Pinterest place pins, Instagram for business, merging businesses and necessities


local marketing news

 

Welcome to mid October, that kind of no-man’s land between summer’s end and the holiday season. For sports nuts (guilty, your honour!) we’ve got the Rugby World Cup (☹) and the MLB playoffs (Go Cubs). We’ve also got some interesting social media news that’s relevant to local here in this week’s Roundup. Along with updates to Pinterest Place Pins there’s also Instagram making a bigger pitch to business accounts along with a couple of really insightful posts that focus on more technical aspects of local search. Enjoy!

 

Pinterest Place Pins get automatic location data
Pinterest originally launched Place Pins back in late 2013. They’ve proved a great way to help plan trips, put together favourite eating spots and many other location based ideas. Now Pins will be getting location data automatically, starting with a rollout for iPad and iPhone (Android & web to follow). There’s tons of potential here for marrying up location data with customer wants, some of which is covered in a couple of articles linked to below. For local business owners the main thing to focus on is ensuring your information – phone number, address, opening hours, etc – is all accurate and up-to-date on Foursquare, as that’s where Pinterest draws its location data from.

Read more:
7 billion Pins with places (and counting!) via Pinterest
 Pinterest Will Automatically Add Venue Information, Like Phone Numbers, To Place Pins via TechCrunch
 Pinterest Doubles Down With Location-Based Service via AdAge
☞ Pinterest wants to be your discovery engine for travel via FastCompany

Instagram starting to mean business
Instagram continues to grow at a rapid rate, with an estimated 80 million photos being updated daily to the Facebook owned site. Still looked at by many as a place for selfies and coffee shots, Instagram are taking steps to reach out and appeal to a wider business audience. Some big brands are nailing it – Birchbox, National Geographic, John Lewis for example. This past week Instagram announced their new business account which will be highlighting small businesses as well as national and global brands. The first two feature Ben & Jerry’s and a local Chicago florist. Should be a good account to follow to see the best examples of how to use Instagram for business.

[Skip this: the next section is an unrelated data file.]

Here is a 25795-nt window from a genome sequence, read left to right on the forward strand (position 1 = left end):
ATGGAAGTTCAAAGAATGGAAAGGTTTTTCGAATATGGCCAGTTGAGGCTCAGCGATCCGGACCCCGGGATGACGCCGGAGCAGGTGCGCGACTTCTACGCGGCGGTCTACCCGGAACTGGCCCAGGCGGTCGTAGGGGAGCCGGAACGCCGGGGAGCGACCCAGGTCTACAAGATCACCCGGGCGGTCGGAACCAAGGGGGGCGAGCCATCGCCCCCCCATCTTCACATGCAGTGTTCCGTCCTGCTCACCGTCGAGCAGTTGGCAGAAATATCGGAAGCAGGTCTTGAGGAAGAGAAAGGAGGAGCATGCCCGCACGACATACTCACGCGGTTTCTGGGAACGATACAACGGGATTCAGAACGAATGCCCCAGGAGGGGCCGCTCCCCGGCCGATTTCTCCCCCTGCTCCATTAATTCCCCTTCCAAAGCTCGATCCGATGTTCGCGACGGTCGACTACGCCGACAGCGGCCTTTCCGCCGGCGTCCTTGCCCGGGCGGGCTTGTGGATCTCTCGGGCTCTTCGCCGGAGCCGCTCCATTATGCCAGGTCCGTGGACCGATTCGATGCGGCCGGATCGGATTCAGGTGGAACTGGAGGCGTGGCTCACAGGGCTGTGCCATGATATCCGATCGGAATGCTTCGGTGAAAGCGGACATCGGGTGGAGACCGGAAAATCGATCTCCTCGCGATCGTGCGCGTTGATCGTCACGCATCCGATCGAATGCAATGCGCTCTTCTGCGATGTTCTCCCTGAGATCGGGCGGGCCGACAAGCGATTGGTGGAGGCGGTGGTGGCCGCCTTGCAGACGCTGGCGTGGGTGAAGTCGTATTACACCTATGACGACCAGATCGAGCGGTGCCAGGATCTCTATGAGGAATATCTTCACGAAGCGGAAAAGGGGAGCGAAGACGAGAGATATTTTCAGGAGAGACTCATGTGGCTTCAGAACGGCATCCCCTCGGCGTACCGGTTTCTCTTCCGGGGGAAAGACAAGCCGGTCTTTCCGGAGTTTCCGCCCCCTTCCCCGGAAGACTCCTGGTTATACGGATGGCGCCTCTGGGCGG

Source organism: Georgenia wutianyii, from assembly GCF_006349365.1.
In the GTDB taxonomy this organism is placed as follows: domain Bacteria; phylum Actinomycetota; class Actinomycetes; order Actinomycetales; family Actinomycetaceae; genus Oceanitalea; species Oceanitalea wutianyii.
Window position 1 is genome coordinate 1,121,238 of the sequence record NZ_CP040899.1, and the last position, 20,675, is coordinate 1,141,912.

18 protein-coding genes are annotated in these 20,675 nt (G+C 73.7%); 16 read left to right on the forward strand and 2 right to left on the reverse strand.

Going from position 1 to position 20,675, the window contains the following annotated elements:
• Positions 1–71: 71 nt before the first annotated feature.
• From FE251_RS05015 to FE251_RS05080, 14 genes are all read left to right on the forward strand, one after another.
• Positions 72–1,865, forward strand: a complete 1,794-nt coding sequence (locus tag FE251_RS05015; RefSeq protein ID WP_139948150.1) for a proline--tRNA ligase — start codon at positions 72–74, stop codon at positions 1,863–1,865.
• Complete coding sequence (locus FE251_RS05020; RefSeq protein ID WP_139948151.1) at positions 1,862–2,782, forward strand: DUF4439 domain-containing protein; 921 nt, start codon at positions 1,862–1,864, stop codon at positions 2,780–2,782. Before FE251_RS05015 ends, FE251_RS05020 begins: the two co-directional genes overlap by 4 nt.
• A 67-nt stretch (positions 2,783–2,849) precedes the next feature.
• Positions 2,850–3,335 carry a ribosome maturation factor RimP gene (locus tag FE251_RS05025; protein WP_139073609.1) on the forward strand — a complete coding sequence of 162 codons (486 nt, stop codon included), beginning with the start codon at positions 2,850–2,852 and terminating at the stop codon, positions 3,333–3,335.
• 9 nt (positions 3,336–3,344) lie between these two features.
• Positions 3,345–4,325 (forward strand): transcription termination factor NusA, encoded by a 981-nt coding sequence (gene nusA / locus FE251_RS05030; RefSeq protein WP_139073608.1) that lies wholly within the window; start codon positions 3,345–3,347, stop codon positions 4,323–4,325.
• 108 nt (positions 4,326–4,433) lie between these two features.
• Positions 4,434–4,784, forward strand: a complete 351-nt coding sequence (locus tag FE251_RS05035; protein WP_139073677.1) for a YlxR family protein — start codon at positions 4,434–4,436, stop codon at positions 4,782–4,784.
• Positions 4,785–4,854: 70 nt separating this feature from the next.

Read more:
 Inspire People Visually With Your Business’ Story via Instagram
 Instagram Says It’s For Business, Not Just Selfies, With New Account via MarketingLand

How do you handle local SEO when two businesses merge?
Working alongside local businesses as they grow is hugely rewarding, especially when it comes time for them to expand further. Of course in the land of local search this can throw the odd obstacle in the way that needs to be navigated correctly. Buying another business can create all kinds of duplicate data issues, both around citations and website content. While doing a bit of research I came across this piece in the Moz Q&A forum that has a couple of great answers, specifically around website redirections. Worth a read and then bookmarking.

Read more:
 How to handle Local SEO when two businesses merge via Moz Q&A forum

Top 3 necessities for local search
It’s possible to over-analyse things sometimes and get bogged down in all the number of choices that are available when it comes to local search marketing. SEO, social media, content, email, pay per click, mobile website are all things that should be considered. But how about committing to getting the basics right first, really focusing on the bare necessities? This great post looks at just that, covering links, citations, Maps and a little bit more. I especially like the paragraph towards the end that looks at advertising on platforms such as Yelp. Couldn’t agree more!

Read more:
 Top 3 Local Search Necessities: Links and Citations and Maps, Oh My! via Valet Interactive

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See you all back here next week.

 

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Nick Rink

Managing Director at Smart Local
Nick runs Smart Local from its base in Wimbledon and writes about local search, social media, the mobile web and other online marketing issues affecting small businesses.

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